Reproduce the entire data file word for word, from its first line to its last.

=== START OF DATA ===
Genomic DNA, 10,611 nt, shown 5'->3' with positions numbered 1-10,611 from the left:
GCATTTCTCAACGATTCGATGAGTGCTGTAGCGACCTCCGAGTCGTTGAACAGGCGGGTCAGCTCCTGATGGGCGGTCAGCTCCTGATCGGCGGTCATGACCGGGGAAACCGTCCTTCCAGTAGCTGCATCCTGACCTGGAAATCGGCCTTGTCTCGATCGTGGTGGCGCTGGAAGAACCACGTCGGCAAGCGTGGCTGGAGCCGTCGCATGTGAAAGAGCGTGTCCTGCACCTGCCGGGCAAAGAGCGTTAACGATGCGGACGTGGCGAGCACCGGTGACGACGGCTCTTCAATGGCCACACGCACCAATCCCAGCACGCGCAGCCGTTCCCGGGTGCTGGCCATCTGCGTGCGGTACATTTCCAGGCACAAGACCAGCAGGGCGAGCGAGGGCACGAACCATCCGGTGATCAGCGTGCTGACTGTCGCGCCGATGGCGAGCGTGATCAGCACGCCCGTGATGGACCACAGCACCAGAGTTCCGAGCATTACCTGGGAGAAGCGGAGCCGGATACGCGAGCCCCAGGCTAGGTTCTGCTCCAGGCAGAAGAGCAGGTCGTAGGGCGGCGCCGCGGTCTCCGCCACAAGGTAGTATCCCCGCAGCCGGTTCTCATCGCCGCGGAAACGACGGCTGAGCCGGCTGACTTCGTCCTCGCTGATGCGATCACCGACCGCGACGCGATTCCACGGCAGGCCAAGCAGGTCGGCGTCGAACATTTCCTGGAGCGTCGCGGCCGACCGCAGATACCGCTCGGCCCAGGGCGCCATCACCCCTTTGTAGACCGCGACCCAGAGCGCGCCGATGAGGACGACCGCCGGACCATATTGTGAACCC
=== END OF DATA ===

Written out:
Genomic DNA, 10,611 nt, shown 5'->3' with positions numbered 1-10,611 from the left:
GCATTTCTCAACGATTCGATGAGTGCTGTAGCGACCTCCGAGTCGTTGAACAGGCGGGTCAGCTCCTGATGGGCGGTCAGCTCCTGATCGGCGGTCATGACCGGGGAAACCGTCCTTCCAGTAGCTGCATCCTGACCTGGAAATCGGCCTTGTCTCGATCGTGGTGGCGCTGGAAGAACCACGTCGGCAAGCGTGGCTGGAGCCGTCGCATGTGAAAGAGCGTGTCCTGCACCTGCCGGGCAAAGAGCGTTAACGATGCGGACGTGGCGAGCACCGGTGACGACGGCTCTTCAATGGCCACACGCACCAATCCCAGCACGCGCAGCCGTTCCCGGGTGCTGGCCATCTGCGTGCGGTACATTTCCAGGCACAAGACCAGCAGGGCGAGCGAGGGCACGAACCATCCGGTGATCAGCGTGCTGACTGTCGCGCCGATGGCGAGCGTGATCAGCACGCCCGTGATGGACCACAGCACCAGAGTTCCGAGCATTACCTGGGAGAAGCGGAGCCGGATACGCGAGCCCCAGGCTAGGTTCTGCTCCAGGCAGAAGAGCAGGTCGTAGGGCGGCGCCGCGGTCTCCGCCACAAGGTAGTATCCCCGCAGCCGGTTCTCATCGCCGCGGAAACGACGGCTGAGCCGGCTGACTTCGTCCTCGCTGATGCGATCACCGACCGCGACGCGATTCCACGGCAGGCCAAGCAGGTCGGCGTCGAACATTTCCTGGAGCGTCGCGGCCGACCGCAGATACCGCTCGGCCCAGGGCGCCATCACCCCTTTGTAGACCGCGACCCAGAGCGCGCCGATGAGGACGACCGCCGGACCATATTGTGAACCC